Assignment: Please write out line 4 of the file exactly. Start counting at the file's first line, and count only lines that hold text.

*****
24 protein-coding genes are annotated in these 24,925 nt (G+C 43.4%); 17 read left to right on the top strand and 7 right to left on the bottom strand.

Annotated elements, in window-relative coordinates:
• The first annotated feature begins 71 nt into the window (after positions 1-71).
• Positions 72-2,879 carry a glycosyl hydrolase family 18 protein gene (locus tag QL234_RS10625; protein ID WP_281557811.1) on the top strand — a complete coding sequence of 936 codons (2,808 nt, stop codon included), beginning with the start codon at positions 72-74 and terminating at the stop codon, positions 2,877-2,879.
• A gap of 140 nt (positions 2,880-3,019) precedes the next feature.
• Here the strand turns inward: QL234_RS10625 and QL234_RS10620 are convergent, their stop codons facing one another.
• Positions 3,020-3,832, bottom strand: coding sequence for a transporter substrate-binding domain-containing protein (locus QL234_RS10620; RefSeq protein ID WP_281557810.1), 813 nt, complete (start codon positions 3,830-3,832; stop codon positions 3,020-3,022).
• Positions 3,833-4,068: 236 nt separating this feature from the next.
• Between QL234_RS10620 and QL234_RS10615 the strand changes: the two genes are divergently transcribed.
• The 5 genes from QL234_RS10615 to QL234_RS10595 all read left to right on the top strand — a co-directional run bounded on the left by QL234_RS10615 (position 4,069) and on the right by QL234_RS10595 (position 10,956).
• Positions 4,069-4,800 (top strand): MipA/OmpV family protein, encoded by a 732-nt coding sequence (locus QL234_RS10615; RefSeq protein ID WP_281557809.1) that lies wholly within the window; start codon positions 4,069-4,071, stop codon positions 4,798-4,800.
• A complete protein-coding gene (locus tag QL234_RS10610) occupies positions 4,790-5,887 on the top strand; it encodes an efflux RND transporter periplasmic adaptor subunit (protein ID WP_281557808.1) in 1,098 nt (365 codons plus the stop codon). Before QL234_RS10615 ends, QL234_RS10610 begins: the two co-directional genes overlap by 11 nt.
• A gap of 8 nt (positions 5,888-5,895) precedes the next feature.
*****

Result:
• Positions 72-2,879 carry a glycosyl hydrolase family 18 protein gene (locus tag QL234_RS10625; protein ID WP_281557811.1) on the top strand — a complete coding sequence of 936 codons (2,808 nt, stop codon included), beginning with the start codon at positions 72-74 and terminating at the stop codon, positions 2,877-2,879.